My almost four-year-old son asks a lot of questions.
Despite my best efforts, there are times I fail to give him good explanations. Like why letter C sometimes sounds letter S, and sometimes it sounds like letter K. (Yeah, that one didn’t go well.)
As parents, we try to support our kids’ thirst for knowledge, but we don’t have all the answers.
But this spring, if your child excitedly points out a planter rolling across a field and you’re holding your breath for their endless inquiry—don’t sweat it. I’ve got your back on some of the most commonly asked spring planting questions:
What does a farmer need to plant a crop?
Farmers need fertile soil, seeds and planting equipment to grow a crop.
Iowa is home to some of the richest soil in the world that makes our state optimal for growing crops. That’s why farmers use a variety of practices like no-till and planting cover crops to keep soil in place and improve soil health.
The seeds farmers select help the environment. Genetically modified seeds help grow more productive and resilient crops. They allow farmers to reduce tillage which has resulted in a reduction of greenhouse gas emissions equivalent to removing 15.27 million cars from the road. GMOs also helps reduce the amount of chemicals needed to combat plant diseases and pests.
Farmers work with their local agronomist to select seeds best suited for individual fields. If a specific field has a history of crop damage from a certain pest, a farmer can choose a seed highly rated to combat that pest.
Farmers also plant seeds with different maturities. This means fields will be ready for harvest at different times, allowing more flexibility to get the work done.
How do farmers plant seeds?
A tractor pulls a planter through the field to embed seeds in the soil. Many farmers use GPS systems and monitors in their tractors to plant a straight row of crops and avoid seeding overlap.
On a planter, each row has its own unit with mechanisms that clear the soil, create a furrow where the seed will be planted and close the furrow to bury the seed. You may see planters that have a yellow seed box for each row. Other planters are “central-fill” and have a giant container in the middle of the planter that delivers seeds to each row. Buchanan County Farm Bureau member, Carl Dodge, explains how his central-fill planter works in the video below.
Corn is commonly planted in 30-inch rows while soybeans are planted in 15 or 30-inch rows. Corn is planted 1.5 to 2 inches deep in the soil and soybeans 1 to 1.5 inches. However, if the soil is really dry, like much of Iowa this year, seeds may be planted deeper to get them closer to moisture. Farmers manually check the seed is being planted where they want it by carefully digging around it and measuring the depth. Adjustments are made to the planter if seeds need to be deeper or shallower.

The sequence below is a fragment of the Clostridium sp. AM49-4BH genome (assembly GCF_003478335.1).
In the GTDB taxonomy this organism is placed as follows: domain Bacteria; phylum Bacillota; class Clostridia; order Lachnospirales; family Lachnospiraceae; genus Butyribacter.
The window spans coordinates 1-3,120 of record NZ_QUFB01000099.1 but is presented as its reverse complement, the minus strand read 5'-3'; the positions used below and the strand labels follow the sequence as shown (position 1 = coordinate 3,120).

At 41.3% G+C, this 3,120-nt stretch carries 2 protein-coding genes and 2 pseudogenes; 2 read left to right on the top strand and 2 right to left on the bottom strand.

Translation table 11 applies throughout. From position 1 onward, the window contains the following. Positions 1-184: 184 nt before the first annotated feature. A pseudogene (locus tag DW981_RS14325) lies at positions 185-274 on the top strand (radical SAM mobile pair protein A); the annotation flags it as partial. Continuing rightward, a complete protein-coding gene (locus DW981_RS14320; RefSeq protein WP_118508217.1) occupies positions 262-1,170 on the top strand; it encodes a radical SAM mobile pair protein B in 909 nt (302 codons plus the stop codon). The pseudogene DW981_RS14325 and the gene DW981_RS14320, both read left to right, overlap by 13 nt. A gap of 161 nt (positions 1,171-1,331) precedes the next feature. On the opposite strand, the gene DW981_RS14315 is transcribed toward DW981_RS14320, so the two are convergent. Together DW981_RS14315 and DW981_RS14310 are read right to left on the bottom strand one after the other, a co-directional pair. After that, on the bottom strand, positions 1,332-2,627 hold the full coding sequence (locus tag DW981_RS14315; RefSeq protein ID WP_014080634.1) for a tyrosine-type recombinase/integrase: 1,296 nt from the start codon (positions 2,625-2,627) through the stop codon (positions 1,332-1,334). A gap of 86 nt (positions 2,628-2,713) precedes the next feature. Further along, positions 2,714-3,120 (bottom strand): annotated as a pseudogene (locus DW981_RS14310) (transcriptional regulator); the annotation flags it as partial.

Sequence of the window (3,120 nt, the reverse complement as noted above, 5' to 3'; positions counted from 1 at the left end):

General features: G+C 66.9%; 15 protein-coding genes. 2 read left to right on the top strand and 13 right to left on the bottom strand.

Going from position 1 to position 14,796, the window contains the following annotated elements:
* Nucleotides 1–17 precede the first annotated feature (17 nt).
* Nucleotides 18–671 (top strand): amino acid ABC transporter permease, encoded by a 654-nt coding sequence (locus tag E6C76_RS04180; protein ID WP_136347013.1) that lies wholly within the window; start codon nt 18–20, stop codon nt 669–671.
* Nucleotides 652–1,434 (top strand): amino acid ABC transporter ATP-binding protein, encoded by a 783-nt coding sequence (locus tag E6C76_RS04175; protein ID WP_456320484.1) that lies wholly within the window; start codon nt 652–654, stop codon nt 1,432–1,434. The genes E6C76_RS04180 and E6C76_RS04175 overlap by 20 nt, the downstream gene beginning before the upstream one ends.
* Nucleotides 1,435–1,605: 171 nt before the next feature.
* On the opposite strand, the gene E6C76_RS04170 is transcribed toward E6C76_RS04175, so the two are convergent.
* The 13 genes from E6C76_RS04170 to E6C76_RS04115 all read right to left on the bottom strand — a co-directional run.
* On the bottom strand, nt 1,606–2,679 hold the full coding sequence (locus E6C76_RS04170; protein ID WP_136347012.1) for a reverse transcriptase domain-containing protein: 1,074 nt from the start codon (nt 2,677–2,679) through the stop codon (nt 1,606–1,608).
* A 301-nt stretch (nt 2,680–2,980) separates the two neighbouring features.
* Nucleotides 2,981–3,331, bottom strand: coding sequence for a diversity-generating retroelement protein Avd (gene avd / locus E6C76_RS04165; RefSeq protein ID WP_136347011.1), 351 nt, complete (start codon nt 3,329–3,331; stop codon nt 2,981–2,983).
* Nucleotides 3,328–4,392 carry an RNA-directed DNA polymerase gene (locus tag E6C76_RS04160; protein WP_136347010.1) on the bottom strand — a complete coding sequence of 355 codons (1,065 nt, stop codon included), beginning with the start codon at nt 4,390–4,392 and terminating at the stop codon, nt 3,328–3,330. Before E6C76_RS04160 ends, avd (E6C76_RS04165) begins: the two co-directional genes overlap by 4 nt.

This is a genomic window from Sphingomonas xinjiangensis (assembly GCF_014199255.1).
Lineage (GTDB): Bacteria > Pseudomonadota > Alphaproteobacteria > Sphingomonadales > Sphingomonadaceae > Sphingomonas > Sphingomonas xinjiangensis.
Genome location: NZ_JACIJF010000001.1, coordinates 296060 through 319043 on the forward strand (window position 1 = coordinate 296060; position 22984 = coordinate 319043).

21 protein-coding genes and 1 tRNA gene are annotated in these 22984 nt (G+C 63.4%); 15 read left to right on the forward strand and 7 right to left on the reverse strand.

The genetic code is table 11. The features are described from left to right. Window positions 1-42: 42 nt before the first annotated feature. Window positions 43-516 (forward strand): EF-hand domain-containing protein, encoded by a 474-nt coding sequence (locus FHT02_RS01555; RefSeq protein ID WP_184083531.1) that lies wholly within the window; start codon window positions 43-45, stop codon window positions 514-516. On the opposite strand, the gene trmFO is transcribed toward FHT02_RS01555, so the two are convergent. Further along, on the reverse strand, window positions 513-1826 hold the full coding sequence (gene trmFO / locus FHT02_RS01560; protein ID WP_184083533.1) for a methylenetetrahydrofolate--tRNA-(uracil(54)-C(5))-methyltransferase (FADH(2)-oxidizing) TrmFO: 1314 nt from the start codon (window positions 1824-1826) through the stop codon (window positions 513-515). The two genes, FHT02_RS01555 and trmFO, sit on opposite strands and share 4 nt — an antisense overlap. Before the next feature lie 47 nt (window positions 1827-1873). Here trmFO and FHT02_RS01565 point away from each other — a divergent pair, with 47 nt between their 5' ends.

What do crops need to grow?
For a healthy crop to grow it needs fertilizer, heat, sunlight and moisture.
Farmers take soil tests to see what nutrients their fields may be lacking. With these results, they are better able to apply precise amounts of fertilizer to their crop. This means providing plants only the amount they need, when and where they need it.
Iowa farmers also planted more than 3 million acres of cover crops in 2020 to enhance soil fertility and prevent erosion. Cover crops—like cereal rye—uptake and hold nitrogen in their roots. In the spring, cover crops are terminated and release nitrogen back into the soil for a corn or soybean crop to use during the growing season.
Seeds need warm weather for germination. Soil temperatures need to be 50 degrees and rising to promote seed growth and prevent injury. When plants emerge above the soil, they need sunlight to begin photosynthesis. Temperatures hotter than 86 degrees for corn and 85 degrees for soybeans can stress the plants. This is especially true if evenings remain hot and the crops can’t catch a break.
Crops can better withstand extremely hot days if they’ve had adequate moisture. According to agronomists, a high-yielding corn crop could consume 25 inches of moisture per acre and a soybean plant can use 18 to 23 inches of moisture.
Do your kids (or you…) have other questions?
Subscribe to Iowa Farm Bureau’s Farm Fresh blog below or check out Iowa Ag Literacy Foundation to learn more about food and farming. If you’re interested in talking to a farmer, call your local county Farm Bureau. Farmers are proud to share why they do what they do and how it connects us all.